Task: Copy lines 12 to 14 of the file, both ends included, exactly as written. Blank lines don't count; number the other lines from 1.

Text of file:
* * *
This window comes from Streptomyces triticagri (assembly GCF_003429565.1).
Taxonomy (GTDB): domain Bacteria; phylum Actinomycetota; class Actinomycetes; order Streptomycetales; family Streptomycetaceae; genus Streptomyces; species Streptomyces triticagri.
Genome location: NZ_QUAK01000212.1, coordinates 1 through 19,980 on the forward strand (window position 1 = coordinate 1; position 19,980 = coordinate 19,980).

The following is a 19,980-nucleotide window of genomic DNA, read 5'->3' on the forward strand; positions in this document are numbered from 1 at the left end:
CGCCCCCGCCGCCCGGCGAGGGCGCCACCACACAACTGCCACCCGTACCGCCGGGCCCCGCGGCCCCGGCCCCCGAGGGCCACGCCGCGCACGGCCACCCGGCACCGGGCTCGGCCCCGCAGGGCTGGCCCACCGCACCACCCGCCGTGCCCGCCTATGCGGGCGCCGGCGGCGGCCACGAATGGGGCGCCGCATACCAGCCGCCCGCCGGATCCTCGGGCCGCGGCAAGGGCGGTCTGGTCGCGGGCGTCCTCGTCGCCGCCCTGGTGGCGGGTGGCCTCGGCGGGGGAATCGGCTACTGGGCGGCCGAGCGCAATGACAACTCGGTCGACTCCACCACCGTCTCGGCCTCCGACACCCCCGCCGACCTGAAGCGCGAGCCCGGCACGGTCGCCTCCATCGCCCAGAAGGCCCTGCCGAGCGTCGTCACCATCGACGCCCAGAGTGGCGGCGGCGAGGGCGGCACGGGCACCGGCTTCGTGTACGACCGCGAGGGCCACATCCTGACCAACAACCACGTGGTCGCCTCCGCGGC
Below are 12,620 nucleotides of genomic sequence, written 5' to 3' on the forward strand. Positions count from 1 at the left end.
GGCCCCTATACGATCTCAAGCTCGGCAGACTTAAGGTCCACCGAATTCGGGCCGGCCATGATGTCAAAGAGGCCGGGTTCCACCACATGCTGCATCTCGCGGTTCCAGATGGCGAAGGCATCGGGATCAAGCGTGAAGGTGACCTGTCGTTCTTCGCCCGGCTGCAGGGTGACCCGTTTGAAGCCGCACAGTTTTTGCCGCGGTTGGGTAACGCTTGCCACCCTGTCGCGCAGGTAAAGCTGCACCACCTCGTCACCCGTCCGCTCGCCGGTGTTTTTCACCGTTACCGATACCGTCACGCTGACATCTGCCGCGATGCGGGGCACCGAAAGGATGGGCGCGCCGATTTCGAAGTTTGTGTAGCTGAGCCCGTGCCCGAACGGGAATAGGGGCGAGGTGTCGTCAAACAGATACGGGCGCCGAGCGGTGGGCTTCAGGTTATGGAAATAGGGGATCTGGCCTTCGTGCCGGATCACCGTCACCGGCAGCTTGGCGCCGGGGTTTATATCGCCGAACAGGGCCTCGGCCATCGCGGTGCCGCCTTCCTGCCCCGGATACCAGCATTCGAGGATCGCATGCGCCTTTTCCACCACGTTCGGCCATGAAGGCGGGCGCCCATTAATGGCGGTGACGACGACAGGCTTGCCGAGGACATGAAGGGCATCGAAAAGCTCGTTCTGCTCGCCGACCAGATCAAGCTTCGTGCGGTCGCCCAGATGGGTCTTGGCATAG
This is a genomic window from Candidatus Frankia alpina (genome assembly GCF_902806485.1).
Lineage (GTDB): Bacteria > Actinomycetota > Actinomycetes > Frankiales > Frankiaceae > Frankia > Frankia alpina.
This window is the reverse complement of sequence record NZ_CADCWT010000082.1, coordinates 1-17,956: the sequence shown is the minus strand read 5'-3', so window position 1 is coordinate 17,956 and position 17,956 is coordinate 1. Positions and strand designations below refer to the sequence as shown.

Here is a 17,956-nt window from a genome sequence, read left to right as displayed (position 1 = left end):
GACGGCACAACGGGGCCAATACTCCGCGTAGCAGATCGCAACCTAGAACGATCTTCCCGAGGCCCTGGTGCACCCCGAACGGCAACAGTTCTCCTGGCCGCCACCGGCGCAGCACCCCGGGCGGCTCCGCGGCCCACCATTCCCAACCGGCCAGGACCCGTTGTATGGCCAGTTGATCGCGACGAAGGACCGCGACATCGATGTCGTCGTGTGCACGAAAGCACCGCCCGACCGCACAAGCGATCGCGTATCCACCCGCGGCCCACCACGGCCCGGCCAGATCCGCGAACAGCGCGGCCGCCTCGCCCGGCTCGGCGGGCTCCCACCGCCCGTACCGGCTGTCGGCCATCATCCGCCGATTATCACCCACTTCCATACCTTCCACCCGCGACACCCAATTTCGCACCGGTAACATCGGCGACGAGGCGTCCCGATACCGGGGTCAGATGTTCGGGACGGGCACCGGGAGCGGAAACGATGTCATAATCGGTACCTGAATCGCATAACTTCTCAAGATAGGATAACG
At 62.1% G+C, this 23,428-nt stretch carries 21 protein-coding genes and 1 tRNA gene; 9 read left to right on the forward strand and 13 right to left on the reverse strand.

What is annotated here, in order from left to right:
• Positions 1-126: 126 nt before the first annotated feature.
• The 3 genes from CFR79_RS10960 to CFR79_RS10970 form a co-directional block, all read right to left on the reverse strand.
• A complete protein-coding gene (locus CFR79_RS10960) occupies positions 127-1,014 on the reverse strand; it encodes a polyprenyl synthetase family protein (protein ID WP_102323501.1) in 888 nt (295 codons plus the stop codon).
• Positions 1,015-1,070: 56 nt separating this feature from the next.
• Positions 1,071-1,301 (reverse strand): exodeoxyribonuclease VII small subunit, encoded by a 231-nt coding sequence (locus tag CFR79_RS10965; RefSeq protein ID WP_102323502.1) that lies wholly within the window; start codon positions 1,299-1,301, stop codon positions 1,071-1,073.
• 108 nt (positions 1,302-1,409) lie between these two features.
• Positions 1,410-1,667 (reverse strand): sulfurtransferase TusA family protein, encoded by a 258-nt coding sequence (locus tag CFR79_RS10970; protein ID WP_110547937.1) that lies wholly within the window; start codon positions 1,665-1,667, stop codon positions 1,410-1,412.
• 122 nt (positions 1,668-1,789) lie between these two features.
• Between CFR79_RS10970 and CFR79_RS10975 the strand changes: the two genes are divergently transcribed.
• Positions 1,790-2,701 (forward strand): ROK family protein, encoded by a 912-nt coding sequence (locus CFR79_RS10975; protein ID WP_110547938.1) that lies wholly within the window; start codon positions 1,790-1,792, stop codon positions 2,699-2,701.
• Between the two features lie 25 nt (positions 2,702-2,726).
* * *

GACGGCACAACGGGGCCAATACTCCGCGTAGCAGATCGCAACCTAGAACGATCTTCCCGAGGCCCTGGTGCACCCCGAACGGCAACAGTTCTCCTGGCCGCCACCGGCGCAGCACCCCGGGCGGCTCCGCGGCCCACCATTCCCAACCGGCCAGGACCCGTTGTATGGCCAGTTGATCGCGACGAAGGACCGCGACATCGATGTCGTCGTGTGCACGAAAGCACCGCCCGACCGCACAAGCGATCGCGTATCCACCCGCGGCCCACCACGGCCCGGCCAGATCCGCGAACAGCGCGGCCGCCTCGCCCGGCTCGGCGGGCTCCCACCGCCCGTACCGGCTGTCGGCCATCATCCGCCGATTATCACCCACTTCCATACCTTCCACCCGCGACACCCAATTTCGCACCGGTAACATCGGCGACGAGGCGTCCCGATACCGGGGTCAGATGTTCGGGACGGGCACCGGGAGCGGAAACGATGTCATAATCGGTACCTGAATCGCATAACTTCTCAAGATAGGATAACG
At 62.1% G+C, this 23,428-nt stretch carries 21 protein-coding genes and 1 tRNA gene; 9 read left to right on the forward strand and 13 right to left on the reverse strand.

What is annotated here, in order from left to right: